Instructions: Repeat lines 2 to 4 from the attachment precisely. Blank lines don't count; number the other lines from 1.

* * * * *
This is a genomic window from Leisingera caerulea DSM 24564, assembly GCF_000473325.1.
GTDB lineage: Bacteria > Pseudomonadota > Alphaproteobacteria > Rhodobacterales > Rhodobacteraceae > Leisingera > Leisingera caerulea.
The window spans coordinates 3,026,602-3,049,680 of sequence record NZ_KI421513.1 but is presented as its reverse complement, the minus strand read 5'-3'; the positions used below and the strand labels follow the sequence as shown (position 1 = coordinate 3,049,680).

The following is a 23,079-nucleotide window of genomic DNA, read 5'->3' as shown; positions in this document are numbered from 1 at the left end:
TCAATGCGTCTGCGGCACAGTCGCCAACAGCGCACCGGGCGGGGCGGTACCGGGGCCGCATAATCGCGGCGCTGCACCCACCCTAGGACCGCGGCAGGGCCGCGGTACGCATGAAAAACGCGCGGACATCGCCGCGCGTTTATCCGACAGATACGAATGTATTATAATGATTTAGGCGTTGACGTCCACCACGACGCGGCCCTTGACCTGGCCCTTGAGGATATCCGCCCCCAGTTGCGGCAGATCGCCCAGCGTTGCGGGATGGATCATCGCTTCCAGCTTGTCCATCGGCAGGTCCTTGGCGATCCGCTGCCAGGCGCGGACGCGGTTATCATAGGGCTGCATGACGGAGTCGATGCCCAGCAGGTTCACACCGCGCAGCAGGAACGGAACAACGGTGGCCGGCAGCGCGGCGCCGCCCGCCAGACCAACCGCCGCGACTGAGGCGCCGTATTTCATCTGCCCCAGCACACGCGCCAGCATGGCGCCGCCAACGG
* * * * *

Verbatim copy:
GTDB lineage: Bacteria > Pseudomonadota > Alphaproteobacteria > Rhodobacterales > Rhodobacteraceae > Leisingera > Leisingera caerulea.
The window spans coordinates 3,026,602-3,049,680 of sequence record NZ_KI421513.1 but is presented as its reverse complement, the minus strand read 5'-3'; the positions used below and the strand labels follow the sequence as shown (position 1 = coordinate 3,049,680).

The following is a 23,079-nucleotide window of genomic DNA, read 5'->3' as shown; positions in this document are numbered from 1 at the left end: